Over 700 finance terms, Shmooped to perfection.
It sorta is what it says it is: If you have a tax loss - that is, a loss in operating profits in one year - you can "carry them forward" into next year. In fact, GAAP states that you have 7 years in which to use tax losses.
Do the math: Company X - Scooby Dude - pays 30% tax and it is based in The People's Republic of California. It has been a taxpayer all along, profiting nicely from its van decal painting business. This year it lost $1M on $5M of sales. It had just enough money in the bank to keep going.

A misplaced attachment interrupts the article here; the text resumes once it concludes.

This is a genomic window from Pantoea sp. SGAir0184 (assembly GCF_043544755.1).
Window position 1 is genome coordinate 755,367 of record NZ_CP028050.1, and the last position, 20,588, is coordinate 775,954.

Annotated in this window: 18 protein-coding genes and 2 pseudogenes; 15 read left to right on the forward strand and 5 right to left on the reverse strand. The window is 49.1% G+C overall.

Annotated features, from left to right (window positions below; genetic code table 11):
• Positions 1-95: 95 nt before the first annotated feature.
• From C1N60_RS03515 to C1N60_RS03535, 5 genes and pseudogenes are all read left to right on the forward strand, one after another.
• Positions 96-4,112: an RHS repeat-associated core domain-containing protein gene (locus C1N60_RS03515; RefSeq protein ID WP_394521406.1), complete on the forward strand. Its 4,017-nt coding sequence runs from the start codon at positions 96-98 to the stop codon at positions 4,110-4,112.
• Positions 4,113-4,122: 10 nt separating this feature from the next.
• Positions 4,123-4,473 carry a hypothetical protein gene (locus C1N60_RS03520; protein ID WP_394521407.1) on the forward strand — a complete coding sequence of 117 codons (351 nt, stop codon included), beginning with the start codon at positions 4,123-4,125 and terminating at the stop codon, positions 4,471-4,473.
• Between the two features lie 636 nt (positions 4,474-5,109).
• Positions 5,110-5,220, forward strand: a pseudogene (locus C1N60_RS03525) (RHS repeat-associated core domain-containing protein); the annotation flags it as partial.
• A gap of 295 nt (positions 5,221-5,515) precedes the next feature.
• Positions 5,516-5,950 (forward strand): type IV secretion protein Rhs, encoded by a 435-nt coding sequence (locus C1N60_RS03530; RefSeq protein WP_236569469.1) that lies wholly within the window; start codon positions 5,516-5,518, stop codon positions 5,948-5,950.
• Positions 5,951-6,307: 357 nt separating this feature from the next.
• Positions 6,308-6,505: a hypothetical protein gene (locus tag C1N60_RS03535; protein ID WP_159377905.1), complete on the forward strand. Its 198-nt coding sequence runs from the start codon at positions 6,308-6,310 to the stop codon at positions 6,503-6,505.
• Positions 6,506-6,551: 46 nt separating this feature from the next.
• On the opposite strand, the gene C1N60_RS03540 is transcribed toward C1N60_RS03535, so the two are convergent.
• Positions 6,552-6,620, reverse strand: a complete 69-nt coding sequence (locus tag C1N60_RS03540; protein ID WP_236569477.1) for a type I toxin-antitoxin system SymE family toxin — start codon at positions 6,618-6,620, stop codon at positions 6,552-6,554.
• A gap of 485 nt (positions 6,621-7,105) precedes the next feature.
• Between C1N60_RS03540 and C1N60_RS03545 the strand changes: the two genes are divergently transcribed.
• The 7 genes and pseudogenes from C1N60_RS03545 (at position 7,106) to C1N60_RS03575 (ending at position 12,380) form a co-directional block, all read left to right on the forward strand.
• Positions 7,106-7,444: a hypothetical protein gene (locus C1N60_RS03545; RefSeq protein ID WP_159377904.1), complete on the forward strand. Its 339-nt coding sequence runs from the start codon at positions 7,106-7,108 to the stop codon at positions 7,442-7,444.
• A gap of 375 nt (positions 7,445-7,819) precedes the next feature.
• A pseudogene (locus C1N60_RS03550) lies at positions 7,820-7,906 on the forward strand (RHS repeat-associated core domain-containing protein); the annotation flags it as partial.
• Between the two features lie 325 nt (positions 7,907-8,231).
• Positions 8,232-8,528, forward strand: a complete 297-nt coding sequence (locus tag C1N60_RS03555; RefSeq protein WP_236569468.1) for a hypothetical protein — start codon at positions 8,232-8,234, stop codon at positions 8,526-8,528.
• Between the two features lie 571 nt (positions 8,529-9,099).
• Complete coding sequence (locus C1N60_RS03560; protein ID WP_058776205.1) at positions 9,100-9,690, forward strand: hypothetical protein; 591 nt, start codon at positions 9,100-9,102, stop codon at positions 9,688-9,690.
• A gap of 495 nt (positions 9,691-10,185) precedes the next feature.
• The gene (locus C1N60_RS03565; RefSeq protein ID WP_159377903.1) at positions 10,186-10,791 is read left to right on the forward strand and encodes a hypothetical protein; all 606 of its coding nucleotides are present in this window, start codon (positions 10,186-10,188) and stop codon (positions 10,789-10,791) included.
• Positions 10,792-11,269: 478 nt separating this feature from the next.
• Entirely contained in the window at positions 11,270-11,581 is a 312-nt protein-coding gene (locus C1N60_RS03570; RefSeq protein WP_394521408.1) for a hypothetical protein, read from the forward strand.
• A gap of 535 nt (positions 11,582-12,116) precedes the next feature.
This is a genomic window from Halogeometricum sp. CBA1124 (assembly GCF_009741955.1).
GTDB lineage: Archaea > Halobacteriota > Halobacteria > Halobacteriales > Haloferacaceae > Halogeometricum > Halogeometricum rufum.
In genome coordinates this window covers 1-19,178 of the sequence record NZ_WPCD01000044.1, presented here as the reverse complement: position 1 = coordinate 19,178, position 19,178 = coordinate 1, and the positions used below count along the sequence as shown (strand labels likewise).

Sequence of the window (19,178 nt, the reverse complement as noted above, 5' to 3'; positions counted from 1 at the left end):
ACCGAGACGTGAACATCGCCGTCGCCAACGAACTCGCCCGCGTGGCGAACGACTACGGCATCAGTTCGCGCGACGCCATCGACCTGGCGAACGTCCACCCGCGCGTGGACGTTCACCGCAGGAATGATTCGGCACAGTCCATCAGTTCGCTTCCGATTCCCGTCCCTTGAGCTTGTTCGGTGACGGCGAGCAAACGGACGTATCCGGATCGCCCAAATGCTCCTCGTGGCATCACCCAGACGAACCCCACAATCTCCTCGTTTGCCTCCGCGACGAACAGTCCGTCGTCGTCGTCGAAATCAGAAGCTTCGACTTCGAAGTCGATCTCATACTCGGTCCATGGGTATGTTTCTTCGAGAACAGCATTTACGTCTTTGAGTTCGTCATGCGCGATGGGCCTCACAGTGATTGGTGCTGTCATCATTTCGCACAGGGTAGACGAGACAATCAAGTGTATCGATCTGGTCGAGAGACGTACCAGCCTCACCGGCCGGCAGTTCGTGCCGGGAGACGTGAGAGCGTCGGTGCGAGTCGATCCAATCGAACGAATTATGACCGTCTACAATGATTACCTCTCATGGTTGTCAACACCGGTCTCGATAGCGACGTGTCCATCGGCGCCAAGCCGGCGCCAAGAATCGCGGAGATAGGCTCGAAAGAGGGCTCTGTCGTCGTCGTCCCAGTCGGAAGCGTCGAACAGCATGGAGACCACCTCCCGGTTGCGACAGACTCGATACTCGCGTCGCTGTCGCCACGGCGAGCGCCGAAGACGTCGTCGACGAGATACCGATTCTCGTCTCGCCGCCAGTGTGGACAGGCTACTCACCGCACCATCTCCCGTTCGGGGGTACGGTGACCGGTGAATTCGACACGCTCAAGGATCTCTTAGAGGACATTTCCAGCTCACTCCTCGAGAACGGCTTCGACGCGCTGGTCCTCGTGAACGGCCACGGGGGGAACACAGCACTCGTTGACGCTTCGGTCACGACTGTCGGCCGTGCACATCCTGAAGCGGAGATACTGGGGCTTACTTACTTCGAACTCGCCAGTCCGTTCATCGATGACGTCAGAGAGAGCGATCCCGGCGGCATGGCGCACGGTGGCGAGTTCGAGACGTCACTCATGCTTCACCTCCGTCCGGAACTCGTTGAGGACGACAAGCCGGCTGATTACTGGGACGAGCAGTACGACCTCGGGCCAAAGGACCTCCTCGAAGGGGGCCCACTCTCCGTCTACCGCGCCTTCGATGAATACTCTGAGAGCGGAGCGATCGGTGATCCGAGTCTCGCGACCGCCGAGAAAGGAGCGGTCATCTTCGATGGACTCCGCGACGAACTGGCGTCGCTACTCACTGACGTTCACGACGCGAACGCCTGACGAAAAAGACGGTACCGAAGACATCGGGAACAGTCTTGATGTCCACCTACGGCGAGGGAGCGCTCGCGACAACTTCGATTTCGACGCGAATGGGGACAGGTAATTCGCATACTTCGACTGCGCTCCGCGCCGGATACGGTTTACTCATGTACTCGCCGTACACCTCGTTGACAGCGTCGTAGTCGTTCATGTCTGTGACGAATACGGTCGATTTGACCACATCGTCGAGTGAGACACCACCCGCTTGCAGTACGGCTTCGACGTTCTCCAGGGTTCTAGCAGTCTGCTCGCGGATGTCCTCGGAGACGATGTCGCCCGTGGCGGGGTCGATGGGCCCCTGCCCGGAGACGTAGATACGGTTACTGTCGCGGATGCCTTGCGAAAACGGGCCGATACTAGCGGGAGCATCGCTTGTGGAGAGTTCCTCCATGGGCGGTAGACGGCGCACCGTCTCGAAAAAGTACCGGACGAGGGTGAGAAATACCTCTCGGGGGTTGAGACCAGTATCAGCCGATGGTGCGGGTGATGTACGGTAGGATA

When a popular political candidate adopted Scooby Dude to paint vans as part of their media blitz, SD made $3M in profits the following year. Normally SD would pay $900K (30% of $3M) in taxes but because they had $1M in tax loss carry-forwards, they deduct the $1M loss from the $3M to show a taxable profit of $2M this year on which they then pay 30% or $600K. Get it? Got it. Good.